wed 21/10/2020

Getting On, Series 3, BBC Four | reviews, news & interviews

Getting On, Series 3, BBC Four

Getting On, Series 3, BBC Four

The NHS comedy is in rude health as it moves into a smart new hospital

Carry on getting on: Joanna Scanlan, Jo Brand and Vicki Pepperdine in 'Getting On'

Getting On exists somewhere on the spectrum between Carry On and Samuel Beckett. Set in a hospital ward where mostly geriatric patients are tended by middle-aged staff all with problems of their own, it looks unflinchingly at the great maladjusted edifice that is the Health Service and all who ail in her. And in Vicki Pepperdine’s tightly coiled consultant Dr Pippa Moore it has perhaps the most delightful sitcom grotesque since Malcolm Tucker first started turning the air blue.

Getting On exists somewhere on the spectrum between Carry On and Samuel Beckett. Set in a hospital ward where mostly geriatric patients are tended by middle-aged staff all with problems of their own, it looks unflinchingly at the great maladjusted edifice that is the Health Service and all who ail in her. And in Vicki Pepperdine’s tightly coiled consultant Dr Pippa Moore it has perhaps the most delightful sitcom grotesque since Malcolm Tucker first started turning the air blue.

For this third series it’s all change. The action has moved from a grotty small-town hospital to ward K2 of St Jude’s, whose smart new premises have shiny computerised equipment which no one knows how to work. This is, after all, the dearly beloved NHS, so a level of chaos and dysfunction has been randomly programmed into the system. You can’t discharge a patient without sending an email to Luton, or raise a bed without doing a diploma in computer studies. In the hilarious first scene we found Sister Den Flixster (Joanna Scanlan) and Nurse Kim Wilde (Jo Brand) grappling with a mechaised bed containing an elderly patient, while Dr Moore wiped down a computer screen with a damp cloth, causing it to short. And no one has an office.

Getting On manages the rare trick of remaining essentially plotless

There have been other changes. Dr Moore is now divorced (“I had a mini-break to celebrate my decree nisi,” she announced on breezing into the new ward). Den has renewed her marital vows and is alarmingly fixated on keeping her cuddly contours, which won't be a problem now that she's discovered she's up the duff. And Kim’s husband has lost his job, making her even more of a long-faced drudge. “How do I become a doctor when I’m over fifty?” she punched into a search engine after being dressed down yet again by Dr Moore. Meanwhile, Ricky Grover’s sexually conflicted manager Hilary Loftus is now a jargon-spouting iPad-wielding consultant carrying out a so-called skills mix review. “You won’t even know I’m here,” he whispered. “I’ll just blend into the wallpaper,” he added, before gently advising his former squeeze Den to get an HIV test.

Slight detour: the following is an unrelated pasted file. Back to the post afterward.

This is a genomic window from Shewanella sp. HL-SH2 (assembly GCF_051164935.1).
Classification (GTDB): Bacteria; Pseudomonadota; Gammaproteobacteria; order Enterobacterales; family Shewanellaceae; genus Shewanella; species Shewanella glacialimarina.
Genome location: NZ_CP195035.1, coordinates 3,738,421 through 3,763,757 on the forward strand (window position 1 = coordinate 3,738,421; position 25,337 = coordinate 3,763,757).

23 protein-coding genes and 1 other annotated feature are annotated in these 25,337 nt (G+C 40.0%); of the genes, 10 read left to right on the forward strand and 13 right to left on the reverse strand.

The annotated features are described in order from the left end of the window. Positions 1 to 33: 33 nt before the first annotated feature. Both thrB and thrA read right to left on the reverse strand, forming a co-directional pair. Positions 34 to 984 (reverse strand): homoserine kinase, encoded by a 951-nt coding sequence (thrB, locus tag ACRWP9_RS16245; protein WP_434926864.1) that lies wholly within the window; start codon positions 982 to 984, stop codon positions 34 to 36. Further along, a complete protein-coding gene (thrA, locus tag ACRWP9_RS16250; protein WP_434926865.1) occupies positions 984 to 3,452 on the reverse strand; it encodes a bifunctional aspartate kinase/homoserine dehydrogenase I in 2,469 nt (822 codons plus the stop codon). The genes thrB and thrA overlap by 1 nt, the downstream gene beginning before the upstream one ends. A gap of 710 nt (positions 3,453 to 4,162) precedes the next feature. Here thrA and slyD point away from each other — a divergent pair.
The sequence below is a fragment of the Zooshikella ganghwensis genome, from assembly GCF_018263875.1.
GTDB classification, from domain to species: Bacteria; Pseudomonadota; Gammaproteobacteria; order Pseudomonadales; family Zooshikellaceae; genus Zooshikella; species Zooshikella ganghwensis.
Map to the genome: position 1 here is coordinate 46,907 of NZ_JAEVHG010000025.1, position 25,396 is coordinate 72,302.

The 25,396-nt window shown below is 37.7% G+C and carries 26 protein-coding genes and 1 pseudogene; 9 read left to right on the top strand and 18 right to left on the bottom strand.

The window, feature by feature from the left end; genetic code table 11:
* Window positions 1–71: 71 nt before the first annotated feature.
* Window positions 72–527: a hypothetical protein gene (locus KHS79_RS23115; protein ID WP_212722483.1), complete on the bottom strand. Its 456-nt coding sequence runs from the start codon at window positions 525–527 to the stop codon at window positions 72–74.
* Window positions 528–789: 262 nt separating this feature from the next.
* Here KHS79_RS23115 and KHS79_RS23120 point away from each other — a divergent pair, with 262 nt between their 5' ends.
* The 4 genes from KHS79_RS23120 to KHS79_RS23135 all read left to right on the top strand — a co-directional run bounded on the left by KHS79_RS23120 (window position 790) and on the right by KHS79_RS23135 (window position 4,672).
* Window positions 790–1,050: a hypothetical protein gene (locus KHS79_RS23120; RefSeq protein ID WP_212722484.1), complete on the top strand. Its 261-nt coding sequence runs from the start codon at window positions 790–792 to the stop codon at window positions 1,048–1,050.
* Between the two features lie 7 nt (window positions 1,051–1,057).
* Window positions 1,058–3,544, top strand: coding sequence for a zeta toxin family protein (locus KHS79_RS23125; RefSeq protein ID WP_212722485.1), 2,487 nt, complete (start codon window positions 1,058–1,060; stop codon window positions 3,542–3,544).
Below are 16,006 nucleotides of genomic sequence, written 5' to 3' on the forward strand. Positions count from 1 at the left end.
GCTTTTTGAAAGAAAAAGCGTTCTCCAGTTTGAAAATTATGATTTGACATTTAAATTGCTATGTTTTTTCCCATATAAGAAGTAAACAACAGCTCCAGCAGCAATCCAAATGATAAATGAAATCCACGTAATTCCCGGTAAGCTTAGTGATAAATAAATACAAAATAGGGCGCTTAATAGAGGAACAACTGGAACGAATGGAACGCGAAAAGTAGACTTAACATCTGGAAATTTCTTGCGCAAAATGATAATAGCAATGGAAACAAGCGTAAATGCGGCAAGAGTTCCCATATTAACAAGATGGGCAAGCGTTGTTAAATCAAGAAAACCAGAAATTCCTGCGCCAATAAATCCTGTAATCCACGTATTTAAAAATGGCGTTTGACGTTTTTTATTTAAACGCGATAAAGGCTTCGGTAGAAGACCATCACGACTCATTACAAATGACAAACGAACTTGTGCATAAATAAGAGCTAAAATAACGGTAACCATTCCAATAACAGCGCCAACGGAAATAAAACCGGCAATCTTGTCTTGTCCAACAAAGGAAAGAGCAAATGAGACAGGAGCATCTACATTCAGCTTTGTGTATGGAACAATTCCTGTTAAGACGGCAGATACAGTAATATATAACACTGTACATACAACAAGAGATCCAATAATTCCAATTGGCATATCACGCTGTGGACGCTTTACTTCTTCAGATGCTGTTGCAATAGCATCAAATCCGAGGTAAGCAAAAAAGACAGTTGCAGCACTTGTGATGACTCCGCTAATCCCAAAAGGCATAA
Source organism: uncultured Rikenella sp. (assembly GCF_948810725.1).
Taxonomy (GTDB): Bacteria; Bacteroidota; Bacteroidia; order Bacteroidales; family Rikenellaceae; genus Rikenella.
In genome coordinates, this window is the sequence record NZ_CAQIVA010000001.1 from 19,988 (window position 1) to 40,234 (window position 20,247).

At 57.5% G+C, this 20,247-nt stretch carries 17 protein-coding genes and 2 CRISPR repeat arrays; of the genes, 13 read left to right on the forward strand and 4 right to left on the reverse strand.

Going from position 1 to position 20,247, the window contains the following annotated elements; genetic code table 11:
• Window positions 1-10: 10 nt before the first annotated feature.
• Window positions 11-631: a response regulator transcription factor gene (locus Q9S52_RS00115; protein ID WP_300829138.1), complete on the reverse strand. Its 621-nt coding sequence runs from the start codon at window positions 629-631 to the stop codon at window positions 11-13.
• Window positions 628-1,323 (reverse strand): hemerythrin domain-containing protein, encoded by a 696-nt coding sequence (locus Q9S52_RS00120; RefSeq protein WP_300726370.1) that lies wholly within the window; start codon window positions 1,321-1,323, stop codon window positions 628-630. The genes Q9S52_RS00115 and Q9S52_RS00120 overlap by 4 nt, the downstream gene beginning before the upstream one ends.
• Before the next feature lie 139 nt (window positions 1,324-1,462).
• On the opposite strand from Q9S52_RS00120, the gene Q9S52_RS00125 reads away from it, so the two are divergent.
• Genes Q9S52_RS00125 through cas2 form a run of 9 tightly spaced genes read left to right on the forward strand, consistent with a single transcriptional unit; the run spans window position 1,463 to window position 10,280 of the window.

The one invisible change is behind the camera. The grab-what-you-can shooting style which Peter Capaldi presumably picked up on the set of The Thick of It is still in situ, but the new show is directed by Sue Tully, once upon a time of Albert Square.

Getting On manages the rare trick of remaining essentially plotless – last night’s story featured an elderly hypochondriac rejoicing in the name of Mrs Dethwick - and stylistically observational while at the same time delivering a stack of great one-liners. The miracle is that few of the gags feel remotely strained after. Much of this is down to the alchemical reaction that seems to take place between the three writers/actresses and their characters. Brand and Scanlan are of course glorious, but it is Pepperdine’s brittle gargoyle who stands out, a filigree portrait of comic insensitivity with just a hint of vulnerability to keep it from tipping over the edge. In this opening episode she was fanfaring a new research programme which would “bring the genito-urinary team bang up against the bowel boys”, and was keen to enrol the taciturn student Josh (Josh Mbaka). “I just think that vulvas could be a very exciting area for you to get in to.” He just stared at her and as usual said nothing.

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Brand and Scanlan are of course glorious, but it is Pepperdine’s brittle gargoyle who stands out, a filigree portrait of comic insensitivity

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